Big changes at Port of Newcastle
Feature of the week: It's called T4, short for Terminal Four, and (like its predecessors) aims to cash in on surging global demand for coal, while simultaneously shrinking the number of bulk coal carriers moored off the Port of Newcastle on any given day.
For suppliers to the materials handling industry, T4 means the Port of Newcastle continues to be a cornucopia of forward orders, with expansions and upgrades to existing coal handling facilities continuously topping up ledgers of work on hand.
It was only in May this year that stage one of Newcastle Coal Infrastructure Group's (NCIG) Kooragang Island coal export terminal commenced operations, a billion dollar investment in rail sidings, a rail balloon loop, dumpstation, conveyors, stockyards, stacker-reclaimers, outbound conveyors, sample stations, wharves and shiploaders.
This boon saw materials handling suppliers provide six kilometers of conveyor systems, capable of handling more than 10,000 tonnes of coal per hour.
There were also two 45 metre high stacker reclaimers delivered, each weighing 45,000 tonnes, and a 1400 tonnes ship loader capable of stacking 10,500 tonnes of coal per hour.
The NCIG facility can load 30 million tonnes of coal per annum (mtpa) and the consortium's owners – half a dozen Hunter Valley coal mining companies headed by BHP Billiton – have capacity approvals to lift throughput to 66 mtpa. To this end, it has announced a stage two expansion – dubbed 2AA – to take the facility's capacity from 30mtpa to 53mtpa.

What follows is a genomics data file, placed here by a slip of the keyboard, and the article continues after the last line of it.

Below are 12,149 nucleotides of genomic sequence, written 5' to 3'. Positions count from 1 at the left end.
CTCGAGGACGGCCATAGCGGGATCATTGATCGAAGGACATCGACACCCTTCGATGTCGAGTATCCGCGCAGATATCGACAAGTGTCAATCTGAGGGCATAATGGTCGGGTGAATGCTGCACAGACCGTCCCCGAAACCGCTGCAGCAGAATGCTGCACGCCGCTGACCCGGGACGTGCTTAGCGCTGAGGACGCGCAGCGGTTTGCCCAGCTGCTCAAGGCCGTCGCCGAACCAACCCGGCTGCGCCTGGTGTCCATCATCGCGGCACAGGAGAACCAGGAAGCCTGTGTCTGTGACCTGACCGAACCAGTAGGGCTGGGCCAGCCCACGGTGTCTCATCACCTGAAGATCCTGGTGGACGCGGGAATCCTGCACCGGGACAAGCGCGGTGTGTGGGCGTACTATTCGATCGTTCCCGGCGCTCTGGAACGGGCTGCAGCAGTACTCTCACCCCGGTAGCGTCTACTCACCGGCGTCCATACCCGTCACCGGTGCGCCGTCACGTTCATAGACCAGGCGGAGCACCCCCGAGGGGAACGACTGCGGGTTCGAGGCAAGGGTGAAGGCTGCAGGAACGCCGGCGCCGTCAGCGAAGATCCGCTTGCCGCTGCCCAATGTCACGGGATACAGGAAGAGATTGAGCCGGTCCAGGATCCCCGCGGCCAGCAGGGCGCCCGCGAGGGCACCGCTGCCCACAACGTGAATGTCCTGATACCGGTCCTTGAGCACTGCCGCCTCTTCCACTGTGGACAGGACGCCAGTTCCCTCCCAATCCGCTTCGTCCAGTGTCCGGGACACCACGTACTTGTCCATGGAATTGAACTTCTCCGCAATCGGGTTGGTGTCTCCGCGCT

If this were all that was happening in the Port of Newcastle, suppliers would have reason for optimism.
But next door to NCIG, T4 developer and rival Port Waratah Coal Services Pty Limited, is evaluating the proposed T4 site, also located on Kooragang Island.
"The T4 project is still subject to engineering, environmental and operational investigations," PWCS general manager Graham Davidson told IndustrySearch.
"Given that the project will be subject to appropriate planning and environmental assessment, it is not possible at this stage to specify what T4's capabilities will be, how much it will cost and when it will be built. However, demand for coal from Newcastle is strong, which is why PWCS is advancing T4 feasibility work."
Davidson was less reticent about T4 in 2009, saying that the project could potentially handle up to 90 mtpa and would cost approximately $3 billion to build.
In June this year the PWCS board formally approved funding for a pre-feasibility study, confirming that the evaluation process was on track and saying "considering what we've learned so far, there is sufficient confidence in the T4 project to warrant PWCS undertaking a pre-feasibility study on T4."
Through its existing operations – the 25mtpa Carrington coal terminal, and the 88mtpa Kooragang Coal Terminal – PWCS can deliver 113mtpa of coal to the holds of ships charged with feeding the power stations and blast furnaces of Asia and beyond.
Beyond this, PWCS has existing approvals in place to lift capacity to 145mtpa, but a source who did not wish to be identified said that with PWCS and NCIG expanding current facilities, combined handling capacity of 180mtpa could be achieved by 2013.
"NCIG already has approval to go to 66 mtpa," the source said. How much capacity might be added by T4 is impossible to say.
Maybe, but for engineering and construction suppliers to the materials handling sector, it's a question cushioned by dollar signs.
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